2. What is the migration strategy for making the change to ICD-10? Will multiple upgrades be required? This may be a concern for organizations that are not using the latest release of a vendor-supported application.
  3. Will they ensure you have the right tools in place to help you select the more specific diagnosis codes? Will they provide specific provider templates for each specialty?
medical practice. Asthma is one example where ICD-10-CM is much more precise and accurate than ICD-9-CM. With ICD-10-CM, asthma is classified as mild intermittent, mild persistent, moderate, or severe. Current guidelines base diagnosis and treatment of asthma according to these categories. But ICD-9-CM classifies asthma as intrinsic and extrinsic, which is no longer relevant for treatment. Thus, using ICD-9-CM codes to analyze treatment outcomes, prevalence of asthma in their patient population, and occurrences of acute episodes of asthma would not yield good data. ICD-9 has simply outlasted its usefulness.

ICD-10-CM versus ICD-9-CM

Physicians need to understand that the ICD-10-CM system is significantly different than the ICD-9-CM system. First, the number of codes will increase dramatically—from about 13,000 to 68,000. Second, the codes themselves are very different. The ICD-9-CM codes are only three to five characters long. The ICD-10-CM codes will be three to seven characters. In ICD-10-CM, the first character is alpha; characters 2 and 3 are numeric; characters 4 through 7 are alpha or numeric (Table 2).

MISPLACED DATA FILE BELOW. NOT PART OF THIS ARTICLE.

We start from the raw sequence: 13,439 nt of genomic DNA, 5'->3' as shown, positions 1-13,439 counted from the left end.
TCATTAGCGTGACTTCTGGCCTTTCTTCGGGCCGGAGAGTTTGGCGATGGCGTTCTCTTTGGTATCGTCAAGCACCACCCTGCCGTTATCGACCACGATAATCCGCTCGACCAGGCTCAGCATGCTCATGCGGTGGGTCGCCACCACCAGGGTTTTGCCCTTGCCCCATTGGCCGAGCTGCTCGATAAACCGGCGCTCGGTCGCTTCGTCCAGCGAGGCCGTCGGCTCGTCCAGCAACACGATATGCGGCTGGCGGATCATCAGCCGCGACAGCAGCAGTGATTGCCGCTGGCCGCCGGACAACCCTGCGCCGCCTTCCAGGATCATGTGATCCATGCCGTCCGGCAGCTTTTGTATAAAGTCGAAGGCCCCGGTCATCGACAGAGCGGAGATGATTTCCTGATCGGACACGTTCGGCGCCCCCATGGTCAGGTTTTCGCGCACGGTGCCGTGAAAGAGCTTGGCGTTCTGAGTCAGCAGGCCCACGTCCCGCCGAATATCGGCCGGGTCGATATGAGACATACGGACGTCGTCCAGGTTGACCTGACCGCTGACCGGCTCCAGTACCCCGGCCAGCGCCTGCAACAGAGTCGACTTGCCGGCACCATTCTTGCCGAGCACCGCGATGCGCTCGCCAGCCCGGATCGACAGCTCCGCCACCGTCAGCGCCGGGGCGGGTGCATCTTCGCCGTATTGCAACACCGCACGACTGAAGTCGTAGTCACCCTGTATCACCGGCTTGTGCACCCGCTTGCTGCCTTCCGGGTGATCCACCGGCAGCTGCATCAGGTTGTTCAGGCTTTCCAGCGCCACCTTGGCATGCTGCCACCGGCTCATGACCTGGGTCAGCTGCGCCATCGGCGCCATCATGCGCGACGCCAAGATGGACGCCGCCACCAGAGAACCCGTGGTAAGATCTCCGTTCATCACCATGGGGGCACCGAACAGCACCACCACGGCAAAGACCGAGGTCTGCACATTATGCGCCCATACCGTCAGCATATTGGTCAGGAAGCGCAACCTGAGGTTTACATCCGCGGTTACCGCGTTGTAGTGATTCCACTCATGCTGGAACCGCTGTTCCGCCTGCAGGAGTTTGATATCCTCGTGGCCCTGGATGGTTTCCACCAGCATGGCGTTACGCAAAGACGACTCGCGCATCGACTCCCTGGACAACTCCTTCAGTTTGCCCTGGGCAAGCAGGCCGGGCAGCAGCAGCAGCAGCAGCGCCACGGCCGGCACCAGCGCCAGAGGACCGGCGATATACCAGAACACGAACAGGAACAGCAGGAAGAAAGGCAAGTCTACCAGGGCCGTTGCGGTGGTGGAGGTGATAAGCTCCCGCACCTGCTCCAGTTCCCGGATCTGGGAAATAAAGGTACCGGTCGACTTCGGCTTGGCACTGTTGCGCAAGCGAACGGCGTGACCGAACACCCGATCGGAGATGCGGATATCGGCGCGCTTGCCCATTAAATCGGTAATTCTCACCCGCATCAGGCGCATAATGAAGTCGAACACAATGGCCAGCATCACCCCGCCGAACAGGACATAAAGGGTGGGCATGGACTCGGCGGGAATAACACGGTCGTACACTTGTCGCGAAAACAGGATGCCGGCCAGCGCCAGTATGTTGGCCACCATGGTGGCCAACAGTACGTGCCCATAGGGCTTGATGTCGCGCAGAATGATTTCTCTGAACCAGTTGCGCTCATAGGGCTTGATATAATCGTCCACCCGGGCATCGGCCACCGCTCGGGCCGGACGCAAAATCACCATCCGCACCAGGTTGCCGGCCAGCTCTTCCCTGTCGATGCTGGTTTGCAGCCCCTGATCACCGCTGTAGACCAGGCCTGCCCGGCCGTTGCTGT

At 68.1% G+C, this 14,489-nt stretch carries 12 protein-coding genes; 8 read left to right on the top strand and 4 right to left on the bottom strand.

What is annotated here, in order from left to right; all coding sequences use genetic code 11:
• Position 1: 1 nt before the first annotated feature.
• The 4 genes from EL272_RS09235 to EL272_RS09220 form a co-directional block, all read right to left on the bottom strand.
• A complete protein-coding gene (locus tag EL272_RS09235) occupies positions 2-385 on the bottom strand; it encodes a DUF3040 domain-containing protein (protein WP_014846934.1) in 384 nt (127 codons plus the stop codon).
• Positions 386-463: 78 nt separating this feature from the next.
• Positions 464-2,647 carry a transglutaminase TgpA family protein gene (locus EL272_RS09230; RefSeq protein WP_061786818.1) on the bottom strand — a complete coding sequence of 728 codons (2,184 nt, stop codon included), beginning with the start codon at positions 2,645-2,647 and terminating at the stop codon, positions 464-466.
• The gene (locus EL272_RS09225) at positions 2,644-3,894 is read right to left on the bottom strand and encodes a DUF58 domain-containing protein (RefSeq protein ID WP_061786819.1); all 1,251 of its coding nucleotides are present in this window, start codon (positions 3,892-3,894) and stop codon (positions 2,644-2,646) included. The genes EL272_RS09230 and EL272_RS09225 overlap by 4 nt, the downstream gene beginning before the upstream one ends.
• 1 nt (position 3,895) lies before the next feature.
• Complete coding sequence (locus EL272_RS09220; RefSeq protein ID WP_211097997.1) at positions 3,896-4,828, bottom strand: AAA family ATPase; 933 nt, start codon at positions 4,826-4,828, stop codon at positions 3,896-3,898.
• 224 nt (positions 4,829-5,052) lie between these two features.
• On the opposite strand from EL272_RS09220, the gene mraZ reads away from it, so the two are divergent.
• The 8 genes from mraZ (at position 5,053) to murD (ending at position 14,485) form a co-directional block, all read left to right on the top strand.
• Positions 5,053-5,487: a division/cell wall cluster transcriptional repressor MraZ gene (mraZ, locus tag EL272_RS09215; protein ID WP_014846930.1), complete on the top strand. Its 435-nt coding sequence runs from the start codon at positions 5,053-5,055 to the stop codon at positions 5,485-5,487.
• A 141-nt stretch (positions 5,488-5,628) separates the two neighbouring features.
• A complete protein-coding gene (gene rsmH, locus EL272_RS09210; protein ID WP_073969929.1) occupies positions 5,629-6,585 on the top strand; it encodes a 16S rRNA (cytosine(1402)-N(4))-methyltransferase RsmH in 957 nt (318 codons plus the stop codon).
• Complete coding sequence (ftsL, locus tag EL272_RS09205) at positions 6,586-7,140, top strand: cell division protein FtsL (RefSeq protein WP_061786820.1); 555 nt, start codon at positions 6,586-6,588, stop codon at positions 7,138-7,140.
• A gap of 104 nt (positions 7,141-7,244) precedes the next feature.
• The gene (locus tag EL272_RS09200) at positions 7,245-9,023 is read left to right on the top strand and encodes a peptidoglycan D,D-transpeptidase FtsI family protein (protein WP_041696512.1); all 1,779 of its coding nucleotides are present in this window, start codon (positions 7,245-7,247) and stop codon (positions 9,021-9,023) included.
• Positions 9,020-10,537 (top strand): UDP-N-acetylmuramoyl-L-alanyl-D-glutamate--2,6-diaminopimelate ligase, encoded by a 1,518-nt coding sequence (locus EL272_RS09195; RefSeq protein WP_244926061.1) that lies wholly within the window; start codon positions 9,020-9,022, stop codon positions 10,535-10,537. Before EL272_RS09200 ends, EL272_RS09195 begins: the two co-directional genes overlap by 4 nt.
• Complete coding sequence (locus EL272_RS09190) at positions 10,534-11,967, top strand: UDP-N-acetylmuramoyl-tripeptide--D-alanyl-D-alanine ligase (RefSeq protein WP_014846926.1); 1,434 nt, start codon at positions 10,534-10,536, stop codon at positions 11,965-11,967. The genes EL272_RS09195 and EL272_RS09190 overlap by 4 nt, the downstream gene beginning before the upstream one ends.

The increased number of codes and the change in code length, combined with considerably more code granularity, allows for much greater specificity. For example, under ICD-9-CM, there is one code for a patient with a traumatic closed fracture of the shaft of the radius and ulna (813.23). Under ICD-10-CM, there are multiple possibilities, as the fourth character of the code will identify the type of fracture (eg, greenstick or transverse), the fifth and sixth characters the location and condition (right or left side and in some cases whether the fracture was considered displaced or nondisplaced), and the final character if the encounter was initial, subsequent, or sequela. The resulting code might look like this: A52.131A—indicating displaced fracture of neck of right radius, initial encounter for closed fracture.

Implementing the Change

Given these differences, all provider organizations and health plans will need to engage in significant planning to make EHR and billing system modifications or upgrades. They also will need to provide training and ongoing support to staff.

The key for successful migration to ICD-10 is to establish an environment in which new and old technology, along with like and unlike data sets, can co-exist and where information exchange can occur while the re-engineering of existing workflow and software takes place. Each provider organization will need to review all of its processes, systems, and reports and document where ICD-9 codes are currently used. In addition, each organization should conduct a financial impact analysis to determine if the new levels of specificity will change the reimbursements they receive from the government or commercial health plans.